# Limit of a rational function to the power of x

Ok so I have been trying for days already to find a solution to this all around the web and in math books but to no success. The problem is to evaluate a limit of a function composed by polynomial functions and an exponential function:

$$\lim_{x \to +\infty} \left(\frac{3x+2}{3x-2}\right)^{2x}$$

I know from a software that the solution is $\exp\left(\dfrac{8}{3}\right)$, but I can't reach this.

One thing I did to try to find the limit was:

$$\lim_{x \to +\infty}\left(\frac{3x+2}{3x-2}\right)^{2x}=\lim_{x \to +\infty}\exp\left(\ln\left(\left(\frac{3x+2}{3x-2}\right)^{2x}\right)\right)\\ =\lim_{x \to +\infty}\exp\left(2x\ln\left(\frac{3x+2}{3x-2}\right)\right) =\exp{\left(\lim_{x \to +\infty}2x\times\lim_{x \to +\infty}\ln\left(\frac{3x+2}{3x-2}\right)\right)}$$

But this doesn't work because the limit to the right goes to zero while the one on the left goes to infinity. I tried other things too, but the problem only gets more complicated and a solution seems to get farther and farther away.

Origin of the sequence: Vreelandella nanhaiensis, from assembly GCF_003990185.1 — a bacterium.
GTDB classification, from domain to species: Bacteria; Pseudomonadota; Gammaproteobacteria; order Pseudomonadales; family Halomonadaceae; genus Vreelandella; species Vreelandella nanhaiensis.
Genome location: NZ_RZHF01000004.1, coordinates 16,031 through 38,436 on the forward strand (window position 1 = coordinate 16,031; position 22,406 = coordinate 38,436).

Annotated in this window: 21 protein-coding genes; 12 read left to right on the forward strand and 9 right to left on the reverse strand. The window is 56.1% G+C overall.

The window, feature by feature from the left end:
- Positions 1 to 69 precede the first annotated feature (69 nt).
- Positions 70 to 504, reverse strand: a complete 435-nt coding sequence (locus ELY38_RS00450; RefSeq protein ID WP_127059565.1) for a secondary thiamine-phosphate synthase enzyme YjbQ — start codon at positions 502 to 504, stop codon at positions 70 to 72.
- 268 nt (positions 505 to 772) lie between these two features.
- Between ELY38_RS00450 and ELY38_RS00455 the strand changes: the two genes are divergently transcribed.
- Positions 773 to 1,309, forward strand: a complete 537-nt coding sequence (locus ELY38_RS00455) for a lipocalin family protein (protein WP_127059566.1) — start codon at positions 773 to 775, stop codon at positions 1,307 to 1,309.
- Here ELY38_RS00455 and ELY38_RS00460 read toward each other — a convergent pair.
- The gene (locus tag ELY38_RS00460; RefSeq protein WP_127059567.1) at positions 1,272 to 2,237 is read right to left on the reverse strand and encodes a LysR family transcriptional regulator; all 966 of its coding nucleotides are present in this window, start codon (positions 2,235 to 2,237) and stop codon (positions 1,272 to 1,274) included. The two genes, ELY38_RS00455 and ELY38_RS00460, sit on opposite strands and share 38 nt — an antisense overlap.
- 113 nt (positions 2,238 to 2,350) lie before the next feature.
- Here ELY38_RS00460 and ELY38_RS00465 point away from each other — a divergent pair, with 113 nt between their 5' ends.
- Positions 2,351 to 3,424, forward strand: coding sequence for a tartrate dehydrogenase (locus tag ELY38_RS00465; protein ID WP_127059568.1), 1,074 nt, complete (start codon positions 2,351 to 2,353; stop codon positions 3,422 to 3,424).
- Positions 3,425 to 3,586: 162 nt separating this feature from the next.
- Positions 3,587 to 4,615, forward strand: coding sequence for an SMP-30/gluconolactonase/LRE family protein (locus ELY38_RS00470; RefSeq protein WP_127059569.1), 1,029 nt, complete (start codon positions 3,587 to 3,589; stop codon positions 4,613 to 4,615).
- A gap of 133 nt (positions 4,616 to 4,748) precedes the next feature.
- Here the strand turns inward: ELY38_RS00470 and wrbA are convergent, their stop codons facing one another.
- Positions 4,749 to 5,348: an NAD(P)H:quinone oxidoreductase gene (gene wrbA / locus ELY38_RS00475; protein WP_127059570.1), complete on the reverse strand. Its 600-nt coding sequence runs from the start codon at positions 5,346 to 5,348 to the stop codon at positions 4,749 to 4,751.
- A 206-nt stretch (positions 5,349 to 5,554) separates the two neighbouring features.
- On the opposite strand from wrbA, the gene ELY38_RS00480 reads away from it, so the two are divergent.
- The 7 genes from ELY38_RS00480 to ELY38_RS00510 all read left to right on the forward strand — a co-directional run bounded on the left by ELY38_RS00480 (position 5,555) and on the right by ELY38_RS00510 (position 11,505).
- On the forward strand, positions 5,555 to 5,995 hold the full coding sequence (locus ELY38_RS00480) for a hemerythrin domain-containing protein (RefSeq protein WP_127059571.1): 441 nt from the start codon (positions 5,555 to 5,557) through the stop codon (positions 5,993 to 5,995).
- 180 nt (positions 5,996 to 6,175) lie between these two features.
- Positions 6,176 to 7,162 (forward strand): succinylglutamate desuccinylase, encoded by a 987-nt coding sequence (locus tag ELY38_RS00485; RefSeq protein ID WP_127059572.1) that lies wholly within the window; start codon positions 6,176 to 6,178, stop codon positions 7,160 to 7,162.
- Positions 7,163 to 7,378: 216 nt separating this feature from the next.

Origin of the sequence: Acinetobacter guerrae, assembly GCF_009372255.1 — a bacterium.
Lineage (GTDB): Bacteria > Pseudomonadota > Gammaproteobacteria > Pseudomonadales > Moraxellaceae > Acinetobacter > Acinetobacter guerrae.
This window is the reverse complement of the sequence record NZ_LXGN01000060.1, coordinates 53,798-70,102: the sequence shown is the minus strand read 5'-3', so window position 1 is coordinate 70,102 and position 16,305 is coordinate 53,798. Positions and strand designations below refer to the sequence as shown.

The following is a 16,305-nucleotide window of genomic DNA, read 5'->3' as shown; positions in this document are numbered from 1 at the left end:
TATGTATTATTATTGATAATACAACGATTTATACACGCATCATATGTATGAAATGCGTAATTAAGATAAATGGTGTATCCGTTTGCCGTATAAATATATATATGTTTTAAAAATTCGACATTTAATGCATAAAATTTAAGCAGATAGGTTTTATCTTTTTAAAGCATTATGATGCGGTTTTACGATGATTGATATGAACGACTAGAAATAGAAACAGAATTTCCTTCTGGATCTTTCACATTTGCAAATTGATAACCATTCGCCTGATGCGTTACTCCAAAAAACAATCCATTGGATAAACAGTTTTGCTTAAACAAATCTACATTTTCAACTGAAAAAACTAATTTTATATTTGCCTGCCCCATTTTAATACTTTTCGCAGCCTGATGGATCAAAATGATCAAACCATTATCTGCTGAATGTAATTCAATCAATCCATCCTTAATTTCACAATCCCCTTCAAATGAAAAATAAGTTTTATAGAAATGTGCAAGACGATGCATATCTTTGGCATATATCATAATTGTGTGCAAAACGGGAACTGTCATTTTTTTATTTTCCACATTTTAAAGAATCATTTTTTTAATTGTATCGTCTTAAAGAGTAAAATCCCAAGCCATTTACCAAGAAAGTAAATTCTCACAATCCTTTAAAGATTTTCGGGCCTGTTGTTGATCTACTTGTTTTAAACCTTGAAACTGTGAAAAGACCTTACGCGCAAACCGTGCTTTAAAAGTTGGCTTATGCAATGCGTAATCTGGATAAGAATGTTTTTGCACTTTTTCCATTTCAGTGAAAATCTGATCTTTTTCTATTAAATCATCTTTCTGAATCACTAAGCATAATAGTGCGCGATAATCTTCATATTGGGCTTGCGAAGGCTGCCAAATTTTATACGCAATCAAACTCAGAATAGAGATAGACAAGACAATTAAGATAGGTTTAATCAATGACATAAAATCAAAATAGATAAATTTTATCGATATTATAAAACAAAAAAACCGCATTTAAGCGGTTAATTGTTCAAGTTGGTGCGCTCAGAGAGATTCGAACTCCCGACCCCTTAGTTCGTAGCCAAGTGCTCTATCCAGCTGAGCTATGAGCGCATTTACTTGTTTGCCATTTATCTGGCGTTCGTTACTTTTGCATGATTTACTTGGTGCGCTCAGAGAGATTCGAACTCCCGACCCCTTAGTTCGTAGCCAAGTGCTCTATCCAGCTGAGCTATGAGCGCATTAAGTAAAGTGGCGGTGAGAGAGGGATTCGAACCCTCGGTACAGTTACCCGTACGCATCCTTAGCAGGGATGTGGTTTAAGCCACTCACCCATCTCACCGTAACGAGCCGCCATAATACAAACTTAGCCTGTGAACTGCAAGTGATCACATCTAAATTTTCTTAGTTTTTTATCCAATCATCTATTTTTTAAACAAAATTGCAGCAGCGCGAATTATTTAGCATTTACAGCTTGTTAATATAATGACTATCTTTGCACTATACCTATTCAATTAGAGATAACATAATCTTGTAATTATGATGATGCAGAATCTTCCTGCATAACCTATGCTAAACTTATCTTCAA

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Write $$\frac{3x+2}{3x-2}=\frac{3x-2+4}{3x-2}=1+\frac{4}{3x-2}$$ and then make the substitution $t=3x-2$, so $x=(t+2)/3$ and your limit becomes $$\lim_{t\to\infty}\left(1+\frac{4}{t}\right)^{2\frac{t+2}{3}}= \left(\lim_{t\to\infty} \left(1+\frac{4}{t}\right)^t\cdot \lim_{t\to\infty}\left(1+\frac{4}{t}\right)^2 \right)^{2/3}$$
Hint: $$\lim_{x \to +\infty}\exp\left(2x\ln\left(\frac{3x+2}{3x-2}\right)\right)=\exp\left(2\lim_{t \to 0}\dfrac{\ln\left(\dfrac{3+2t}{3-2t}\right)}{t}\right)$$
To get a nicer form, use $$\left(\frac{3x+2}{3x-2}\right)^{2x} =\left(\frac{\left(1+\frac{2}{3x}\right)^x}{\left(1-\frac{2}{3x}\right)^x}\right)^2$$ to get the exponential limit twice in standard form.